SBOC: That's an interesting point and something that you've mentioned in the past with regard to Mint.com-that the algorithm you developed to solve one of the main complaints you had with Quicken was just a feature, but not enough to start a business. You still had to figure out a way to monetize that feature, which you were savvy enough to do from the beginning by linking up customers with products that could save them money and then taking a fee from the merchants.
AP: That's exactly right. What was a feature, you expand upon it and expand upon it and then it becomes a business. My number two rule for starting a business was, as I said, you have to be in a big market. Well, every adult in the free world has to manage their finances. Mint helps you to see what's coming in and what's going out, how to plan for your future, where you are spending too much, how do you get a better interest rate, how do you get out of debt. Those are the questions we're answering.

 

And my rule number three is ‘Do I have a competitive advantage?' For me, that initial competitive advantage was the algorithm that lets Mint categorize transactions correctly. Yes, that alone was just a feature, but then if those transactions are categorized correctly, not only does the user know where their money is going, but we know where their money is going. So we can say to someone, "Hey, you spend $200 a month on TV and the Internet, did you know you can get them bundled together in a package for $150?" Or "I see you have $20,000 lying around in a checking account earning 0.25% interest. If you moved your money to this other bank, you could earn 2.0% interest."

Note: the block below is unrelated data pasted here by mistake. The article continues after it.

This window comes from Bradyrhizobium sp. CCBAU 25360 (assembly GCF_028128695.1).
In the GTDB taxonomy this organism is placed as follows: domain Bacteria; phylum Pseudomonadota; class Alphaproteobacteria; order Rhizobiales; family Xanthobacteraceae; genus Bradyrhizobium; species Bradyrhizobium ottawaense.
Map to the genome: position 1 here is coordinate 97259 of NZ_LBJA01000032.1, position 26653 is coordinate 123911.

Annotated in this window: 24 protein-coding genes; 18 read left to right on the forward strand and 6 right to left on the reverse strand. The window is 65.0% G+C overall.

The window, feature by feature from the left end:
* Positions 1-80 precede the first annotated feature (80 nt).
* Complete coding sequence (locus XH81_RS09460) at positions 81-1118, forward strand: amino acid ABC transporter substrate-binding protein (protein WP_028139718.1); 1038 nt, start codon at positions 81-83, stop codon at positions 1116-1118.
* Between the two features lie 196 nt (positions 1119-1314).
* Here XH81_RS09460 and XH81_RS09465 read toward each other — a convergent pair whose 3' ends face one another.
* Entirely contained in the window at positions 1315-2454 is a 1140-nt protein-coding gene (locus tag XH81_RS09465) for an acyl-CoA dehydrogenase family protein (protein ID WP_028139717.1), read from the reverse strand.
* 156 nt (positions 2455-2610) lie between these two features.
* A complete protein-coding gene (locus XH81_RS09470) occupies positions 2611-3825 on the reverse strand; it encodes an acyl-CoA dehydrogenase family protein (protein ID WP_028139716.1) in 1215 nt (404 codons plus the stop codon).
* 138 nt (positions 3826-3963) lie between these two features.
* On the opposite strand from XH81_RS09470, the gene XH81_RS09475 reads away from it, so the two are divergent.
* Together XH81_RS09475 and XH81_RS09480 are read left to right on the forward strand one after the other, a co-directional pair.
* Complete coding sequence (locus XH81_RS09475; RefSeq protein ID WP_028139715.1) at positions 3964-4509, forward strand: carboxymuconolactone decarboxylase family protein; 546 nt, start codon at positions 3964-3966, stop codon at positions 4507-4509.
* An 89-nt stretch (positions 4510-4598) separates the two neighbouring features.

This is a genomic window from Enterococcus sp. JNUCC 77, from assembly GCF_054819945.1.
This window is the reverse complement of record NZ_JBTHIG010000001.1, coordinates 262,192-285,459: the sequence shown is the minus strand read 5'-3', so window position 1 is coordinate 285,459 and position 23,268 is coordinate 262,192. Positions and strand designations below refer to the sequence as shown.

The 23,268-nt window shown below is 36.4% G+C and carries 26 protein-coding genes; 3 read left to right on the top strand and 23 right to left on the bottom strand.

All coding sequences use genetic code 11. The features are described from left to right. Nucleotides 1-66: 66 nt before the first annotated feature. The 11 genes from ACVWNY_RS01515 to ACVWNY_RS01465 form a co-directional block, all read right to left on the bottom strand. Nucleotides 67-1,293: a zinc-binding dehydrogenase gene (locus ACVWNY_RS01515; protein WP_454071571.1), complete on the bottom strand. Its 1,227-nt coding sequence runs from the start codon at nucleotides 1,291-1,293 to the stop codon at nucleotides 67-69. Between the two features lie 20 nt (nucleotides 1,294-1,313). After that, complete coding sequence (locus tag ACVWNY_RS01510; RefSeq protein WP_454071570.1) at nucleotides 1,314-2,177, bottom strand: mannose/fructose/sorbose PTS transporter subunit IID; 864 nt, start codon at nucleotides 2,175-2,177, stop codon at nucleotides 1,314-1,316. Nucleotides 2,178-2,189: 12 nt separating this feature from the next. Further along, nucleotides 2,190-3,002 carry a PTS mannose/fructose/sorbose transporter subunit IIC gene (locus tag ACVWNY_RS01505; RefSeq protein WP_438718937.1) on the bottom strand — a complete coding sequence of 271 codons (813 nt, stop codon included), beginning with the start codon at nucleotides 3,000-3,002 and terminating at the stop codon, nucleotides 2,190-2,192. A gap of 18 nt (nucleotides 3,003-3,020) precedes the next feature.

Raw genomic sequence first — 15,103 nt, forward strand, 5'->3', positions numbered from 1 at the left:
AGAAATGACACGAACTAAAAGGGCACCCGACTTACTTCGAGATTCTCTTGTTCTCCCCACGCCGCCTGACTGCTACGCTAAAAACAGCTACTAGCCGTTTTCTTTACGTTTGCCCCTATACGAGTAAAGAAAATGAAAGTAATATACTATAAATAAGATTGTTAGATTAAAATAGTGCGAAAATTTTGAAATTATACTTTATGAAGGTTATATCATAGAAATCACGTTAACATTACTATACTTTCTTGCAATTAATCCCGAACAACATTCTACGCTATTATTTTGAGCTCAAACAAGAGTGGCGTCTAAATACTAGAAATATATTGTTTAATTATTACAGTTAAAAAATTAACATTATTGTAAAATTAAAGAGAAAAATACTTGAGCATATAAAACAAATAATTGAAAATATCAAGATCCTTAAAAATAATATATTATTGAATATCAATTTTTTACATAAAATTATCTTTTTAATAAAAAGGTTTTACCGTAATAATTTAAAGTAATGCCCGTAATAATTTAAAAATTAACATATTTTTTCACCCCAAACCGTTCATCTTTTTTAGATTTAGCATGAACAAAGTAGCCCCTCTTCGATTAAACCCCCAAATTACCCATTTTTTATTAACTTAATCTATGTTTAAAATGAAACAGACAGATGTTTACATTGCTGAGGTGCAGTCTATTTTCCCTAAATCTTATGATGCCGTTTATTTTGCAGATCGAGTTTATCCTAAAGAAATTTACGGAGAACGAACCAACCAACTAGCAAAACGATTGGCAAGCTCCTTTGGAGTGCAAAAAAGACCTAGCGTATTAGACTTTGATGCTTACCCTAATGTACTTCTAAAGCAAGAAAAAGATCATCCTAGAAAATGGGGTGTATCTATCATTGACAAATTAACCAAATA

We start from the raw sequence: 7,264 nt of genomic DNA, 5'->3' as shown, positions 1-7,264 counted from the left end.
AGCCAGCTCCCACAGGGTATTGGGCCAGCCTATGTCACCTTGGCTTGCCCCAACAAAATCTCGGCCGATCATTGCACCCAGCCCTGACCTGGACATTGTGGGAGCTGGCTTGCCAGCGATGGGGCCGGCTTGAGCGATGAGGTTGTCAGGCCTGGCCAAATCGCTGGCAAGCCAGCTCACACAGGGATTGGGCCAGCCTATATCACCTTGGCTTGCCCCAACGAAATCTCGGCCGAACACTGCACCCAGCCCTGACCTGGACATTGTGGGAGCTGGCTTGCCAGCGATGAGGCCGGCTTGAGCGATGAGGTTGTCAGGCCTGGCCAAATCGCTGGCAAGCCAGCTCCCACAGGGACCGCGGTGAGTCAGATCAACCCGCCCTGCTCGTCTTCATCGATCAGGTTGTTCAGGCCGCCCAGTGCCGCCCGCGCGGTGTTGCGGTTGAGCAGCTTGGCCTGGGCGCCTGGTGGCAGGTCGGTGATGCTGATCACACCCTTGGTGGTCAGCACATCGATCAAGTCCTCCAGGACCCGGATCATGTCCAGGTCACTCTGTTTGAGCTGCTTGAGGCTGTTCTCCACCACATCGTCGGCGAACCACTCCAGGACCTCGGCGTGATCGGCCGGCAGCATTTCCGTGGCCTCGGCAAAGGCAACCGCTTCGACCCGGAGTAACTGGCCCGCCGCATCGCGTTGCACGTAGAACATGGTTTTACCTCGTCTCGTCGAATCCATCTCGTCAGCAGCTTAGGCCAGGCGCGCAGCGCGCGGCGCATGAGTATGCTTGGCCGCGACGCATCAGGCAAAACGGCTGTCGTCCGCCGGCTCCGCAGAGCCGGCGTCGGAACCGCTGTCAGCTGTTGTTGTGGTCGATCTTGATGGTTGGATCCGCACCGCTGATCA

SBOC: For an engineer and self-described geek, I was struck by how much of Mint's rapid success you attributed to savvy marketing practices, particularly your somewhat relentless pursuit of the Mint.com domain name. Why was that such a key element?